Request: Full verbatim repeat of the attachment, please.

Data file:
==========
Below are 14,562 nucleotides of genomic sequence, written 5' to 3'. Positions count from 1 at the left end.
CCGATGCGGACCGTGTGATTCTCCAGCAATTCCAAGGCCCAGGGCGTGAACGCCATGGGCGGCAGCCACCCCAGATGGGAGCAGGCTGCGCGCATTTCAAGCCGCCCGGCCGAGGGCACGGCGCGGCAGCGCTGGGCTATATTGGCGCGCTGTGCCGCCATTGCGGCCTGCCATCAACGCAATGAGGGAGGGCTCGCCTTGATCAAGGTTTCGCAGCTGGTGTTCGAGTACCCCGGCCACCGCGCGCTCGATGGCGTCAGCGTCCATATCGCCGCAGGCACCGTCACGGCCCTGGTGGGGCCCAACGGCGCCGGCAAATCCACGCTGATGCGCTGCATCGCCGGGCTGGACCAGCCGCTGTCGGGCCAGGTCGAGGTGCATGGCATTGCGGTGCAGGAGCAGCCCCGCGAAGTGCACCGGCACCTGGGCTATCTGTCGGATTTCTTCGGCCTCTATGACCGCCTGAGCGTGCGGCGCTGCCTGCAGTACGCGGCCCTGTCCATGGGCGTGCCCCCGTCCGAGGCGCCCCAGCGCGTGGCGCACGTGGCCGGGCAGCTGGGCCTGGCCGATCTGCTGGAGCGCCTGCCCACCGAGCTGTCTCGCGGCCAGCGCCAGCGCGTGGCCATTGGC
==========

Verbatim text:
Below are 14,562 nucleotides of genomic sequence, written 5' to 3'. Positions count from 1 at the left end.
CCGATGCGGACCGTGTGATTCTCCAGCAATTCCAAGGCCCAGGGCGTGAACGCCATGGGCGGCAGCCACCCCAGATGGGAGCAGGCTGCGCGCATTTCAAGCCGCCCGGCCGAGGGCACGGCGCGGCAGCGCTGGGCTATATTGGCGCGCTGTGCCGCCATTGCGGCCTGCCATCAACGCAATGAGGGAGGGCTCGCCTTGATCAAGGTTTCGCAGCTGGTGTTCGAGTACCCCGGCCACCGCGCGCTCGATGGCGTCAGCGTCCATATCGCCGCAGGCACCGTCACGGCCCTGGTGGGGCCCAACGGCGCCGGCAAATCCACGCTGATGCGCTGCATCGCCGGGCTGGACCAGCCGCTGTCGGGCCAGGTCGAGGTGCATGGCATTGCGGTGCAGGAGCAGCCCCGCGAAGTGCACCGGCACCTGGGCTATCTGTCGGATTTCTTCGGCCTCTATGACCGCCTGAGCGTGCGGCGCTGCCTGCAGTACGCGGCCCTGTCCATGGGCGTGCCCCCGTCCGAGGCGCCCCAGCGCGTGGCGCACGTGGCCGGGCAGCTGGGCCTGGCCGATCTGCTGGAGCGCCTGCCCACCGAGCTGTCTCGCGGCCAGCGCCAGCGCGTGGCCATTGGC